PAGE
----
Currently, long term care in Indian Country tends to be fragmented, disjointed and disorganized. Most LTSS are “outside the tribe” or the community, and depend upon non-tribal resources, state public resources and therefore state approvals. Federal/state Medicaid Waiver program options are scattered and dependent on the state/tribal relationship. Preferences for culturally sensitive, person-centered care, including type and delivery of care, and service provision preferences are often limited and not considered in developing overall state systems and individual plans of LTSS for tribal elders and persons with disabilities. In addition, care is provided by non-tribal service providers with limited understanding of cultural norms and preferences.

Tribal Consultation
The LTSSICNRC has been developed through consultations with tribes and tribal elders to respond to their demands for increased tribal access to expanded, culturally sensitive, person-centered home and community-based supports to enable tribal elders to remain in their homes or communities. During the annual tribal Listening Session/Consultation at the National Title VI Conference, virtually every year tribes testify for the need to take care of elders at home, and in tribal communities.
Tribes have told ACL/AoA that LTSS in Indian Country must include expanded home and community based services that blend into long term care to allow elders to live in tribal communities throughout their lives. Maintaining elders in tribal communities allows for community and personal care that can continue their cultural and historical roles. Tribal elders balance the community, by continuing their traditional roles as community advisors, teachers, and role-models and passing this knowledge on to younger age populations to sustain their Native cultures. Native cultures pride themselves that every age is as important as another, and that every age is critical to the teaching and culture of the Tribe and/or community. Native traditions and culture are generally handed down verbally and through modeling behavior. When elders or persons with disabilities are sent to outside care facilities they are lost to the community, and disrupt the community balance and continuity that is essential for community values and culture. It is vital that both groups remain in the community to continue these teachings, enhance cultural continuity and underscore the value of each individual.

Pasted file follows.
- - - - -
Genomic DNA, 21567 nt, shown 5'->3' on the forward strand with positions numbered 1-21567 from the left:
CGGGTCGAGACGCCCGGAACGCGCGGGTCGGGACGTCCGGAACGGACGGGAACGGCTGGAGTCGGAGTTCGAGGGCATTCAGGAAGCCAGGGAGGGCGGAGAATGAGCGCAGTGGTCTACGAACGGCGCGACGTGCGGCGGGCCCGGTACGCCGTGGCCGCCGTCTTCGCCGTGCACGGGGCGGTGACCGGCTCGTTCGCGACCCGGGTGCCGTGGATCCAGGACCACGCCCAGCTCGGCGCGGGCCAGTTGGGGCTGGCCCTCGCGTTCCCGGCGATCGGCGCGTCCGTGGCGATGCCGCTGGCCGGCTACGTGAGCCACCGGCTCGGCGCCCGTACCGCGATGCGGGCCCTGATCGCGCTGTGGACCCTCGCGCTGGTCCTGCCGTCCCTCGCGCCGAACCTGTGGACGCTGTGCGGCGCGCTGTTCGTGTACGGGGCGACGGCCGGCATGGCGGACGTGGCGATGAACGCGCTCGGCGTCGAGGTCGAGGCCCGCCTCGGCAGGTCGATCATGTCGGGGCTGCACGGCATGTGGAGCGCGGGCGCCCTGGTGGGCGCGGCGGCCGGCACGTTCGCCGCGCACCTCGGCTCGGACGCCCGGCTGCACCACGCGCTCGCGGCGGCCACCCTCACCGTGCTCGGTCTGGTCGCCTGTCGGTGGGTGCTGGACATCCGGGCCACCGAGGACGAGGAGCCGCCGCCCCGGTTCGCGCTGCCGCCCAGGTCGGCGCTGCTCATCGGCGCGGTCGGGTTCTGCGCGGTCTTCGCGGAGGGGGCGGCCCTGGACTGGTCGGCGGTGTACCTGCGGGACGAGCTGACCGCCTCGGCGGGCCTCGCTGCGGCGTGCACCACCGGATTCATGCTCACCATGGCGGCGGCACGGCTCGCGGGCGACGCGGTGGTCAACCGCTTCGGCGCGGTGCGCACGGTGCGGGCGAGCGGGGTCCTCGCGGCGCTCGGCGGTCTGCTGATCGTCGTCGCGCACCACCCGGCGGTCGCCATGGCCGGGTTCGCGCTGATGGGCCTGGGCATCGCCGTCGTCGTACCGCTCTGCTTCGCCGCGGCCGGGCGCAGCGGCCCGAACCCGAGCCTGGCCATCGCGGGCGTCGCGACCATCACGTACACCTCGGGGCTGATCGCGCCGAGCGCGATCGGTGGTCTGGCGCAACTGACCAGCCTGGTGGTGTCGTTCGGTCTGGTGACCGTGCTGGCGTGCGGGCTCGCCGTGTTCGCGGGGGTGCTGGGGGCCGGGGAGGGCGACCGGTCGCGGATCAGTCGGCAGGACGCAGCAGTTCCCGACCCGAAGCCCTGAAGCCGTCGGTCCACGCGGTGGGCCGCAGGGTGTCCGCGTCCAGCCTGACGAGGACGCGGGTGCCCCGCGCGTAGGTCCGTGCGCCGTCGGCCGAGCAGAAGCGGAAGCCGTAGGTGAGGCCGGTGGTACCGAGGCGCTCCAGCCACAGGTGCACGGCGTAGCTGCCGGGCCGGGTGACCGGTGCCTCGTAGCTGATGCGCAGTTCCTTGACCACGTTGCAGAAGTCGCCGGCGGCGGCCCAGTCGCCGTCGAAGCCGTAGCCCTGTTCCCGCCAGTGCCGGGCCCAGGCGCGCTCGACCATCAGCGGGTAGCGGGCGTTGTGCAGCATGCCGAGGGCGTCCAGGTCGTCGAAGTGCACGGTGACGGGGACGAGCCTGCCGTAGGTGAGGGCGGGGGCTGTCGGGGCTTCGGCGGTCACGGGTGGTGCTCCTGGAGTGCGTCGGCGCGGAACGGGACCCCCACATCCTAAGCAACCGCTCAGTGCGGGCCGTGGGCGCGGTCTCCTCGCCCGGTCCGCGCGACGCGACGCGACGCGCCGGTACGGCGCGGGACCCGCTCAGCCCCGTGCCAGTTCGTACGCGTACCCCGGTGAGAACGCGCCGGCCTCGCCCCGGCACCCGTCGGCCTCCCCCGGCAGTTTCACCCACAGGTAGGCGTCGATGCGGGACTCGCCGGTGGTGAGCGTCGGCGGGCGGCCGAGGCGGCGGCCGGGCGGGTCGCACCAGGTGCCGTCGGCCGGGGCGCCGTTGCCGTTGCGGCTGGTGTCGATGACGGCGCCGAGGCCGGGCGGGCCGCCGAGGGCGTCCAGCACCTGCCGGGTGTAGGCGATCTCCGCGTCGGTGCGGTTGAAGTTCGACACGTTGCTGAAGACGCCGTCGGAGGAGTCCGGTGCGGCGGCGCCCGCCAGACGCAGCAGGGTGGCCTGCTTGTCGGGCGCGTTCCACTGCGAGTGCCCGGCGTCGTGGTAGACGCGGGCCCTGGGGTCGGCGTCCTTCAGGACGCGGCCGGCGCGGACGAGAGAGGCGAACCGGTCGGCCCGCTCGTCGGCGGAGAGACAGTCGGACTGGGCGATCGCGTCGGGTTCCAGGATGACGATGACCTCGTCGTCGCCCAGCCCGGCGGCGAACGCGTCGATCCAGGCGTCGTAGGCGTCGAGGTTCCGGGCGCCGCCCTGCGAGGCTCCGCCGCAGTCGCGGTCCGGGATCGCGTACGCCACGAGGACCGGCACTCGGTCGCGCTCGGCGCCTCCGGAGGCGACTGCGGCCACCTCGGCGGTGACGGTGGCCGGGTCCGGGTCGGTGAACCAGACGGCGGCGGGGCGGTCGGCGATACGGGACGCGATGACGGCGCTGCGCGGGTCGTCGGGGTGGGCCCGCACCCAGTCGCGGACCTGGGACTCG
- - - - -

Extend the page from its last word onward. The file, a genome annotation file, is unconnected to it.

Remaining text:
A Hearing before the Special Committee on Aging, United States Senate, 95th Congress, First Session, Part II concerning the special needs of Native Elders on November 12, 1977, recommended the establishment of distinct cultural programs to meet the needs of this identified target population.
One of the programs established was the Older Americans Act (OAA) Title VI, Grants for Native Americans in 1978. The mission of Title VI is to provide assistance to help maintain tribal elders in their homes in communities. It provides funds to 1) develop nutrition and support services (Title VI Parts A & B), and to 2) develop support services for unpaid family caregivers, including limited respite care (Title VI Part C). Title VI currently funds 274 grantees, 165 sub grantees, and serves 435 Native Communities.